College of Letters, Arts and Social Sciences

Faculty & Staff

Brady Collins

Dr. Brady Collins

Assistant Professor of Political Science

PHONE: 909-869-3573


OFFICE: 94-374

OFFICE HOURS: MW 4:00-6:00pm

Full CV

Academic Area

Public Policy, Urban Politics

Areas of Expertise

Community development, social capital, neighborhood politics, urban governance, civic engagement, qualitative methods

Research Statement

Brady Collins received his Ph.D in Urban Planning at the University of California, Los Angeles, and an MA in Political Science at the University of Illinois, Urbana-Champaign. Having spent several years as a policy advocate in the housing and labor movement in Los Angeles, much of his teaching and research is focused on Los Angeles, though he has also studied neighborhoods in Barcelona, Tokyo, and Shanghai. His areas of expertise are in community and economic development, civic engagement, ethnic enclaves, urban governance, and social capital. More generally, Brady’s research lies at the intersection of the spatial, sociocultural, and political aspects of urbanism, and seeks to forge new relationships between the built environment and local politics. He teaches courses on public administration, public policy, qualitative methods, and urban governance in Los Angeles.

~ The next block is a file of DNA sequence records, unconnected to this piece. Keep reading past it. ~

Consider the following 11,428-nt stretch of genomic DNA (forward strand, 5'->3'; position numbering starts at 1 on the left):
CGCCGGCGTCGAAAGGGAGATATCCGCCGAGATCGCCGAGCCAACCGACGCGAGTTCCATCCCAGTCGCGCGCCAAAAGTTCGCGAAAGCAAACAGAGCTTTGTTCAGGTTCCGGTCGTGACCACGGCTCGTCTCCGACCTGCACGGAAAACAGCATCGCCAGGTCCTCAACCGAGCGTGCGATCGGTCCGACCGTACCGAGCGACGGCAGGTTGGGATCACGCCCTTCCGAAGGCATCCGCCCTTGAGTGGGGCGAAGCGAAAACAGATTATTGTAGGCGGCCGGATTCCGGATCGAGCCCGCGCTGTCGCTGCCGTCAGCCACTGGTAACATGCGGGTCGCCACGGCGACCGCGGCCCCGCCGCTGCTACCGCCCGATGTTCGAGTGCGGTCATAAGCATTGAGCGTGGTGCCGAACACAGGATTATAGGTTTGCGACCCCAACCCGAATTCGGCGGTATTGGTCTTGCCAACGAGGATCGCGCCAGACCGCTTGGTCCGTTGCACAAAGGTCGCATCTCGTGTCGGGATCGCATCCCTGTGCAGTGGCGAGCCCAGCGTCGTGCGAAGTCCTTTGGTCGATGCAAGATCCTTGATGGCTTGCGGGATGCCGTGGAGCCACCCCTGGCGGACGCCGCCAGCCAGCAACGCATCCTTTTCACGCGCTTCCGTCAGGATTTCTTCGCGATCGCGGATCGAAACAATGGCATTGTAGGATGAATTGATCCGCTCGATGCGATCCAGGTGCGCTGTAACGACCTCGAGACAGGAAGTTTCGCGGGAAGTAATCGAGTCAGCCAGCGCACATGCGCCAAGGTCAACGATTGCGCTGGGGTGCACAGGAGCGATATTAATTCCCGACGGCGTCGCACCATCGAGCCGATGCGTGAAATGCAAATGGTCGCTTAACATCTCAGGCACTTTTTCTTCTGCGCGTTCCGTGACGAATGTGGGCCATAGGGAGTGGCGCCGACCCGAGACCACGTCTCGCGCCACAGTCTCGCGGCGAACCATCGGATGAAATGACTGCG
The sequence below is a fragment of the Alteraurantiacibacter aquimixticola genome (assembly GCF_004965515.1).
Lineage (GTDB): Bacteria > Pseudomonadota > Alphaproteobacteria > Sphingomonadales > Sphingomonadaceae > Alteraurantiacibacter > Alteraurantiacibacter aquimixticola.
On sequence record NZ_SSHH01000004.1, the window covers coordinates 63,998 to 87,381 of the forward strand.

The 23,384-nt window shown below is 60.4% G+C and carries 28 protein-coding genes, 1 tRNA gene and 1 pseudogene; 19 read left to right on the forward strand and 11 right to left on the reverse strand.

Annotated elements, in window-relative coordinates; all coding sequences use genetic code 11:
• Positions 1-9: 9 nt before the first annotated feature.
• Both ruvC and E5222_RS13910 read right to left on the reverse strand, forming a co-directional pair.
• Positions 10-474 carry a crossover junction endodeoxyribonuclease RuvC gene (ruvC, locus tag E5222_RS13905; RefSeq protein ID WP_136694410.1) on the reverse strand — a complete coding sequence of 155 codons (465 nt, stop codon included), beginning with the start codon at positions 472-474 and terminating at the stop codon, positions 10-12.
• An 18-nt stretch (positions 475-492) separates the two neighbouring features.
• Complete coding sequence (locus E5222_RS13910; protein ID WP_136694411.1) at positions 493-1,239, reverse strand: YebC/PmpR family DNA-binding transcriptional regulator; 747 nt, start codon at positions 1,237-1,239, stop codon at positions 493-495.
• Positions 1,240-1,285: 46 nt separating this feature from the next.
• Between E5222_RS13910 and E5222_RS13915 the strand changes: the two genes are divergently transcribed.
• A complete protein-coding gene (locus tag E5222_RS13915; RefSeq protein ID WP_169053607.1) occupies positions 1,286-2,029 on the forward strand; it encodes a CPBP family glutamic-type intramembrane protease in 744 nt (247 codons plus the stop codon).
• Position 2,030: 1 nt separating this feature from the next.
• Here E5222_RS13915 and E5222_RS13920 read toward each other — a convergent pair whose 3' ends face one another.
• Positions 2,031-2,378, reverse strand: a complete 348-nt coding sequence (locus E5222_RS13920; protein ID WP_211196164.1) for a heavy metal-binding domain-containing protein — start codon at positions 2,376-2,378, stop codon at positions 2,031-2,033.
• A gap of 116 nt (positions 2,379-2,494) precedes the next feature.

Academic Degrees

  • PhD, University of California, Los Angeles, 2016
  • MA, University of Illinois, Urbana-Champaign, 2011
  • BA, University of Illinois, Urbana-Champaign, 2009

Courses Taught

Qualitative methodologies to define, execute, monitor, evaluate public policies, programs. Use of theory to address public sector issues, need for collaboration; qualitative techniques; ethical randomization. Emphasis on problem-solving, actual applications; ethical use of information/analysis in serving diverse communities.
Group study of a selected topic, the title to be specified in advance.


Collins, B., and A. Loukaitou-Sideris. 2016. “Skid Row, Gallery Row, and the Space in-Between: Neighborhood Revitalization in Two Los Angeles Neighborhoods.” Town Planning Review, 87(4): 401-427. (Link)